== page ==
I am about as good at memorizing as the Kardashians are at staying out of the news.
I didn’t grow up with Awana, but I hear rumors about gold stars or badges and “sword drills” and I imagine competition is involved which I usually love, but in this case it scares me and makes me think if I had Awana-ed I might have more issues to deal with than I already do.
However, God is incredibly gracious and a miracle-worker to boot.
So when I was 23 years old on a mountain path in the Swiss Alps at dusk one evening, all sobbed out and at the end of my faith rope, it was Scripture I knew that God brought to mind to speak to me.
“God is near to the broken-hearted and saves those crushed in spirit.”
“I will never leave you or forsake you.”
As clearly and as lovingly as if He was holding me and speaking, those were the words I heard.
Could I have given you chapter and verse? No. But that wasn’t the part God wanted to use.
Over and over again in the years since that crisis of faith, God has brought to mind just the right words from Scripture at just the right time to convict, encourage, guide, reassure.
It’s so easy to decide if we can’t do something perfectly, we can’t do it at all. I mess up chapter and verse, I get words out of order, but somehow God makes it right. Like songs you listen to over and over on the radio…you may not remember the artist or all of the words exactly, but the chorus? Or a key line? They keep coming back. Maybe they shape us.
I figure it’s hard for God to bring to mind what we haven’t put there in the first place. So no badges or stars, but when our kids were growing up we tried to memorize Scripture as a family. At dinner we’d go around the table, each person saying one word of the verse we were trying to memorize. It would usually go something like this:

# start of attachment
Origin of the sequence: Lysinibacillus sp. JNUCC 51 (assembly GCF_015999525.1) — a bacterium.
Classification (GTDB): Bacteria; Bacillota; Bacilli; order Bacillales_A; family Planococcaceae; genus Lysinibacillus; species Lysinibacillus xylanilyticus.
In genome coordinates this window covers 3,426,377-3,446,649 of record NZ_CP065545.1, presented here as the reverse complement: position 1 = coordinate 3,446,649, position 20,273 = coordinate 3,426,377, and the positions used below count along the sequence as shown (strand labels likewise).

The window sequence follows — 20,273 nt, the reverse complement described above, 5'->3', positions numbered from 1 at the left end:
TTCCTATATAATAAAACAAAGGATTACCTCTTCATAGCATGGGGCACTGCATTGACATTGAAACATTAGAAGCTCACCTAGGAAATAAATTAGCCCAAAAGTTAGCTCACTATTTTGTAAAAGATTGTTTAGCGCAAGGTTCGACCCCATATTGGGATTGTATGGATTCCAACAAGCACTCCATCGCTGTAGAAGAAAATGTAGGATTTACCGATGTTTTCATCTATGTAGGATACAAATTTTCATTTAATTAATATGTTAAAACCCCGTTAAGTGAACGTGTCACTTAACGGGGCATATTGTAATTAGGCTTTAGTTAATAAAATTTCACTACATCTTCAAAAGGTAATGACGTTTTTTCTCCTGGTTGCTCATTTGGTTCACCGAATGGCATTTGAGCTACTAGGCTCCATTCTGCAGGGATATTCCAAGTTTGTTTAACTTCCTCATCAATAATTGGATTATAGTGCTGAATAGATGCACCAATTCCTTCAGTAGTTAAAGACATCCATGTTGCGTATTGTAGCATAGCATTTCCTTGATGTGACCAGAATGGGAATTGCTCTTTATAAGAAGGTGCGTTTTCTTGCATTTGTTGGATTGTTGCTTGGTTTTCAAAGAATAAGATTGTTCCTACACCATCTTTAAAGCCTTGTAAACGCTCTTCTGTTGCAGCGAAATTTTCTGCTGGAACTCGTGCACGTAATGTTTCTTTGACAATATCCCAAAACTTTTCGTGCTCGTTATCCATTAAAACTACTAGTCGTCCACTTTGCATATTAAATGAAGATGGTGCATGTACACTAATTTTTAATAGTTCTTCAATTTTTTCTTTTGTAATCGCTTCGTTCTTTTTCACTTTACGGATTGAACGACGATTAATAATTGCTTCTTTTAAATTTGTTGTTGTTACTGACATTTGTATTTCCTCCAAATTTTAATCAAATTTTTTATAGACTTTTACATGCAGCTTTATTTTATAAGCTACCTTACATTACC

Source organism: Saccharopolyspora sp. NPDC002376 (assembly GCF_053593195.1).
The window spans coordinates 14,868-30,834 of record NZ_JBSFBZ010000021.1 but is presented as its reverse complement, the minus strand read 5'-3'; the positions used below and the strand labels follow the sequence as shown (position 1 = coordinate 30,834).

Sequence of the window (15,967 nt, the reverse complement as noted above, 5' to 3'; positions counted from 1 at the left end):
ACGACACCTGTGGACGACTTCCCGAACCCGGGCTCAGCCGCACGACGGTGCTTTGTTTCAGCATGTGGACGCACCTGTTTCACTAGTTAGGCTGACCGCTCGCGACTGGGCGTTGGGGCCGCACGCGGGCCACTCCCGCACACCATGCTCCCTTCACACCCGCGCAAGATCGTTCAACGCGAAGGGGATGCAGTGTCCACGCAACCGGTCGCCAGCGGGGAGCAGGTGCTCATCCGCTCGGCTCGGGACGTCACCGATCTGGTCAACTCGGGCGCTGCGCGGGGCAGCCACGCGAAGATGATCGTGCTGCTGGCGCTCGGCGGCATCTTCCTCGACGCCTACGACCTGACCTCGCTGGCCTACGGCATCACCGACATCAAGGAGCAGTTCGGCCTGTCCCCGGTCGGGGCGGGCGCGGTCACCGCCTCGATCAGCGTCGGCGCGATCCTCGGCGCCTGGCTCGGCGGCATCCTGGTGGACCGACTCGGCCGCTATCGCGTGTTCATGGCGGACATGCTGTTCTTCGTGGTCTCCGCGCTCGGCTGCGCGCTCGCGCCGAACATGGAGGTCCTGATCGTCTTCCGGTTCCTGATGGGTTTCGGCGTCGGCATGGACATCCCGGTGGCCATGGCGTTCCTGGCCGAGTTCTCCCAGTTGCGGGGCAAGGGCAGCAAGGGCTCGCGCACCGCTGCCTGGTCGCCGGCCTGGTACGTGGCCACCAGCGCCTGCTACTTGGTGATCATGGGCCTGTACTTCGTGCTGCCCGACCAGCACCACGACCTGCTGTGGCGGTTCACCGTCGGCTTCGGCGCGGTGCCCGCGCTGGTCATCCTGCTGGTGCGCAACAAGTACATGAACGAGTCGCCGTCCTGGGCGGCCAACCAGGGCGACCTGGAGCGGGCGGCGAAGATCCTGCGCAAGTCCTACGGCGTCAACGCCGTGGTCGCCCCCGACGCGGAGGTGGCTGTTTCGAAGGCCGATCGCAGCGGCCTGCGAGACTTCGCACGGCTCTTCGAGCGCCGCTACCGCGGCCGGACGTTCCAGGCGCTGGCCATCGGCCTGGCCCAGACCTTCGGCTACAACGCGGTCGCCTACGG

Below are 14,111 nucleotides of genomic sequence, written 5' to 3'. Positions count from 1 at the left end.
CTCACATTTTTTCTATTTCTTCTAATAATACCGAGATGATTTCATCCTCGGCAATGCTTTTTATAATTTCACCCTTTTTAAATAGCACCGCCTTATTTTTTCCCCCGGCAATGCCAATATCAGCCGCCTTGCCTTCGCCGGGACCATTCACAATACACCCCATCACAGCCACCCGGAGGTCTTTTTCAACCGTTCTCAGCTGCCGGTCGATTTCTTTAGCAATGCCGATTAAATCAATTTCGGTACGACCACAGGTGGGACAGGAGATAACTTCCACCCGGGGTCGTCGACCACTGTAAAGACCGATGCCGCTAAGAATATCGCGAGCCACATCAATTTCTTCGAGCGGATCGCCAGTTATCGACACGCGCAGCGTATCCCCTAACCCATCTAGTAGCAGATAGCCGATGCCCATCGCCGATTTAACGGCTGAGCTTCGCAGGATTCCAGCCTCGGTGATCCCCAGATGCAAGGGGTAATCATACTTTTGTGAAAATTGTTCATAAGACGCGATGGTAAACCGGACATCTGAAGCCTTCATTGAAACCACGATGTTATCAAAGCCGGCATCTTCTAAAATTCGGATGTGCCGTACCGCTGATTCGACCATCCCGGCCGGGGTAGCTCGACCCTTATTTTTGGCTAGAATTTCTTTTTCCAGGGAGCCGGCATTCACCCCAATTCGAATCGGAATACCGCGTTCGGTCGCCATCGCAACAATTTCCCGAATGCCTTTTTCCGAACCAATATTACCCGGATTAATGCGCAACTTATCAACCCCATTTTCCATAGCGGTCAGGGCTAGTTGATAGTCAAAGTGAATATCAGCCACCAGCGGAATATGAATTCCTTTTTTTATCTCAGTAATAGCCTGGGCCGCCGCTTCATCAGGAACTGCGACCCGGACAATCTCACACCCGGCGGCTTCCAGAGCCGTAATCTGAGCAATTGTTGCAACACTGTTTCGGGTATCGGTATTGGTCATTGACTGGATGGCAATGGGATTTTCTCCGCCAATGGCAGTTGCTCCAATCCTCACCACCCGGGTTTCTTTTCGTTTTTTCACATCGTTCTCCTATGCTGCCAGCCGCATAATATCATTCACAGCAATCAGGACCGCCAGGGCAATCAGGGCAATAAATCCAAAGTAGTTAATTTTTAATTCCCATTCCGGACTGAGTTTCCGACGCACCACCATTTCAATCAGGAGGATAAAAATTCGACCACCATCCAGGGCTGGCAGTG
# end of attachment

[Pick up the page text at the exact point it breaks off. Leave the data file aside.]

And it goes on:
John: ….?? nice!?? helpful!?? interesting!?? Rats!
Katy and Maggie would crack up as their pastor father was most often the first family member to mess up and need a hint.
This week, my friend Lynne, admitted that her New Year’s resolution was to memorize Matthew 5,6, and 7 – the Sermon on the Mount – in 2013. But as of the end of March, she hadn’t gotten started and needed some accountability.
A few tweets later (@lynnehybels) and there’s a whole movement of folks committed to memorizing this chunk of Scripture with the hashtag #SOTM2013!
No, I’m not a great memorizer, but if some small essence of God’s Word becomes more a part of me through this discipline, who knows what He might do with this…what “kingdom come” transformation He might want to do in and through us? Like Lynne writes,
Maybe we can become givers of mercy and pure-hearted peacemakers. Maybe we can become lights in the darkness. Maybe we can embrace a vision of righteousness that looks more like Jesus than the Pharisees…
And in spite of the fact that both Lynne and I threw John under the bus for his comment about just committing to the Beatitudes, I think I’ve got him hooked too.
Oh, and the verse our family was trying to memorize above?
“…whatever is true, whatever is noble, right, whatever is pure, whatever is lovely, whatever is admirable – if anything is excellent, or praiseworthy. Think about these things.” (Phil. 4:8)
John got so frustrated, he came up with this pneumonic device: Two neurotic Roman priests lost and eccentric pope.
I can’t wait to see what he comes up with for three whole chapters in SOTM13.
I’d love to hear about your experiences with Scripture memory. And join us in memorizing the Sermon on the Mount!